|English title dissertation||Patient preferences in nursing decision-making. A theory about fine-tuning knowledge in acute care.|
|Name PhD (surname first)||Den Hertog, Ria|
|Doctor is (has been) nurse|
|Date of promotion||08/12/2015|
|University||Vrije Universiteit Amsterdam|
|Promotores||Prof.dr. Hans Reinders, dr. Theo Niessen|
The general objective of this grounded theory study was to develop a substantive theory of how good nurses in acute care tune in to patient preferences in nursing decision making, and what knowledge they deploy in doing so. In Evidence-Based Practice (EBP) literature, the focus is mostly on the evidence from scientific research to the detriment of patient preferences. The operationalization of patient preferences in EBP is dependent on the espoused scientific tradition of the researcher. Because the answer is not found in the literature, an empirical study was conducted to describe how good nurses address norms, values and patients’ preferences in the daily nursing decision-making. The respondents (n=27) emphasized in the interviews the importance of a good nurse-patient relationship as a prerequisite to discover the patient preferences and taking account into them in the nursing decision making. They establish instant connection in creating a ‘click’, use ‘antennae’ or probes and communicate openly by asking ‘empathic’ questions. Based on the acquired knowledge they form, often unconsciously, a broad frame of reference and use it in nursing decision-making. Additionally, seven 'good' nurses have been observed during their shifts in a nursing ward to discover what can be seen regarding attuning to patient preferences and the use of tools in daily nursing practice. One of the respondents summarized their working attitude as ‘Teach me the best way to take care for you in this situation’.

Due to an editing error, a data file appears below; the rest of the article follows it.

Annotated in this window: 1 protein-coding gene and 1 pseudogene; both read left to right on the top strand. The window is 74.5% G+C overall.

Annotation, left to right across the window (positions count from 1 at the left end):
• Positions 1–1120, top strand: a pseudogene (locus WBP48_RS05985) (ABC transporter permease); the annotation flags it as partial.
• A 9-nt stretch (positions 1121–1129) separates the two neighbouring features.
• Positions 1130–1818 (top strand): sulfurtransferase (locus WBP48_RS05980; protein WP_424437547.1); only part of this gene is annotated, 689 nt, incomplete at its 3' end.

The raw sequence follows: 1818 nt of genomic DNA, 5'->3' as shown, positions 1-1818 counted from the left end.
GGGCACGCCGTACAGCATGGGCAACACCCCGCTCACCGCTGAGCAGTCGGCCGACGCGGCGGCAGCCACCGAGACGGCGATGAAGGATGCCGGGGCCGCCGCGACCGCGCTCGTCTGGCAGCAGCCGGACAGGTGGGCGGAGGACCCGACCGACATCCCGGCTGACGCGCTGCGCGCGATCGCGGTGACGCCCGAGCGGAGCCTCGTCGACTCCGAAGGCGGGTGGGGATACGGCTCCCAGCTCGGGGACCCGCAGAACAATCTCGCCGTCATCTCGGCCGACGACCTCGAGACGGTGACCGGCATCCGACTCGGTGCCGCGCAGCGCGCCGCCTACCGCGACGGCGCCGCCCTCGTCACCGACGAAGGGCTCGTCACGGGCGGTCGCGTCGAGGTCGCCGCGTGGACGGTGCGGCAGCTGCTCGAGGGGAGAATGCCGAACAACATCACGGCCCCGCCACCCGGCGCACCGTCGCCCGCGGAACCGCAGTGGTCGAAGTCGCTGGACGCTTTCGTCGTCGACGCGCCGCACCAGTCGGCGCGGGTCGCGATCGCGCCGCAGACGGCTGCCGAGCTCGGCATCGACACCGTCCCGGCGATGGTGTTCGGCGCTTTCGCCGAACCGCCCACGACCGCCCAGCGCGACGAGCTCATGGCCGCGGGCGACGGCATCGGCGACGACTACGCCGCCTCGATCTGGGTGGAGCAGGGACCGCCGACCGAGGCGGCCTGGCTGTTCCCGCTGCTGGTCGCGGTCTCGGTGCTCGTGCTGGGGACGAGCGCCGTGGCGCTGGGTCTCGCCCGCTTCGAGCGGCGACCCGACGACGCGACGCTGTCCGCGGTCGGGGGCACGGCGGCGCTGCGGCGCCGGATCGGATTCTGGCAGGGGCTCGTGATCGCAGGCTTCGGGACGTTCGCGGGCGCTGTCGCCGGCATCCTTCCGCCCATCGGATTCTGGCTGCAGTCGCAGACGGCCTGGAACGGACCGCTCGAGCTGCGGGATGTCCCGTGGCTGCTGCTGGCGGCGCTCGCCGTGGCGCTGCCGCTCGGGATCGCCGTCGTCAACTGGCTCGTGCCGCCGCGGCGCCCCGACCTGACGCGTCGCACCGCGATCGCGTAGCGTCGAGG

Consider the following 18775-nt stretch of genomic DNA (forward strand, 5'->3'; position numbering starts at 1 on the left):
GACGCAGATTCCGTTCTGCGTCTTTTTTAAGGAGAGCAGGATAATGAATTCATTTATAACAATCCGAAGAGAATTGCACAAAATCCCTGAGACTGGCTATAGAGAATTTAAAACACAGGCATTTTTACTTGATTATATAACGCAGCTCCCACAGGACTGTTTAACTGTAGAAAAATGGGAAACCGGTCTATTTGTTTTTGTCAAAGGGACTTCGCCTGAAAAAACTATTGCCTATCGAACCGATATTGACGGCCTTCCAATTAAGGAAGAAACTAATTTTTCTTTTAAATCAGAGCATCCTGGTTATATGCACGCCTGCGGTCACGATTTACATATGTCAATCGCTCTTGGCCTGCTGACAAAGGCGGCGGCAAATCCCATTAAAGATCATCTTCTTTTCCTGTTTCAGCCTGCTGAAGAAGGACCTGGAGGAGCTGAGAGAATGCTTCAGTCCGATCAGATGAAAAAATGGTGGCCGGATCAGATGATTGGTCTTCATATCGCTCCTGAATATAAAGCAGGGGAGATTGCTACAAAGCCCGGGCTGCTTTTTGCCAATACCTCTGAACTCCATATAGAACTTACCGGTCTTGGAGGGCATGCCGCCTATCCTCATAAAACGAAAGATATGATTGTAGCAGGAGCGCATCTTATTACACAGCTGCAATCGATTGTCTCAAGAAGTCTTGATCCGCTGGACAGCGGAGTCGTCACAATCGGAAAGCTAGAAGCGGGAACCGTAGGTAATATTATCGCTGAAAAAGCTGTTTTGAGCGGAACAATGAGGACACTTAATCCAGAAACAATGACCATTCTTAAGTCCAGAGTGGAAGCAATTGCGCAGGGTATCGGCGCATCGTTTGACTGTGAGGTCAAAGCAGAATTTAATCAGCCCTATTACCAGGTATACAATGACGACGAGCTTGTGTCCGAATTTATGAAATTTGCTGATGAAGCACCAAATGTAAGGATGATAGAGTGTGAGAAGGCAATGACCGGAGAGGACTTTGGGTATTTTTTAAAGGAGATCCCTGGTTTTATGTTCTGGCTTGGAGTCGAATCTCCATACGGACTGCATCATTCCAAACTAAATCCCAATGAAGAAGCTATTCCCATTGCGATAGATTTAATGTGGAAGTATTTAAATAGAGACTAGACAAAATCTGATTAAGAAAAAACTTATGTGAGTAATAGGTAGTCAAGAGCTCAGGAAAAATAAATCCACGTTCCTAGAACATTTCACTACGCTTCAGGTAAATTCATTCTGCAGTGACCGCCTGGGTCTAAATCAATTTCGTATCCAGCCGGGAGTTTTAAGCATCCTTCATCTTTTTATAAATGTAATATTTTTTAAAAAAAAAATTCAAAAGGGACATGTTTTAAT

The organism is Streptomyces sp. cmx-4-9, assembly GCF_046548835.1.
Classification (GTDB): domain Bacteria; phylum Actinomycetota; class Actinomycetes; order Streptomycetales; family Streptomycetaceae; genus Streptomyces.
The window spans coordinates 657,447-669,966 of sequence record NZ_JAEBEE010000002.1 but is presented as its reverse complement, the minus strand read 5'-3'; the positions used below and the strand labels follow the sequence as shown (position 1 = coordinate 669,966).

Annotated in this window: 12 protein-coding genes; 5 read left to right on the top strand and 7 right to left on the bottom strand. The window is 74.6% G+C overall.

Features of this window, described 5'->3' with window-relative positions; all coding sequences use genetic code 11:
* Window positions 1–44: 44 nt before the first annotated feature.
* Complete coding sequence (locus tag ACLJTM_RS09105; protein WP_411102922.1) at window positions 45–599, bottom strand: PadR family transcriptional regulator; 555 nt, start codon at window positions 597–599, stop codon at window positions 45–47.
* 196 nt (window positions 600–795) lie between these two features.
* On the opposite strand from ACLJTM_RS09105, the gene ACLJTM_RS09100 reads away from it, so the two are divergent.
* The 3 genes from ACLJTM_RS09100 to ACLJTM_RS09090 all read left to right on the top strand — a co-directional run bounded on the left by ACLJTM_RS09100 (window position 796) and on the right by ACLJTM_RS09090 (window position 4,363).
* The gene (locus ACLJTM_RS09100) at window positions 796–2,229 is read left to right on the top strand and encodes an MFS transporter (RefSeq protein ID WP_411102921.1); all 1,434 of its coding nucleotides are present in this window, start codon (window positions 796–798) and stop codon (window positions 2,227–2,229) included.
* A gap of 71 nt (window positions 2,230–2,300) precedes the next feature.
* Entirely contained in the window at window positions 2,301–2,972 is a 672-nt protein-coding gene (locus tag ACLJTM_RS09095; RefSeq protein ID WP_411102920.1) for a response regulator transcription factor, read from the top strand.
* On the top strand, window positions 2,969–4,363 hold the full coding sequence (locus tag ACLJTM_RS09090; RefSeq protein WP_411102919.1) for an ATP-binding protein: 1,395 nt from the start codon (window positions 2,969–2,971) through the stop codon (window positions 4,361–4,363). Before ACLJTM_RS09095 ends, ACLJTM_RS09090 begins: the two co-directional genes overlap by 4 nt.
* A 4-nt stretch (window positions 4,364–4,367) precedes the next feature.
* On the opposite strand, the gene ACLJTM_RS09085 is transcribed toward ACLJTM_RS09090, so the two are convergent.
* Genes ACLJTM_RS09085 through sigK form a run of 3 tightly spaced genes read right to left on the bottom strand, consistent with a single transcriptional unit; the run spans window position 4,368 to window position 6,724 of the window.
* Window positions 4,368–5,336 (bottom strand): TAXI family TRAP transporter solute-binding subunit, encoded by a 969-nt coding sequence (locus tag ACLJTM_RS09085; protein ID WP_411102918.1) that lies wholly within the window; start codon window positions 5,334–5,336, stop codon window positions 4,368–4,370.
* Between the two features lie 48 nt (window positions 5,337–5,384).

|Download dissertation (Dutch)||complete_dissertation.pdf|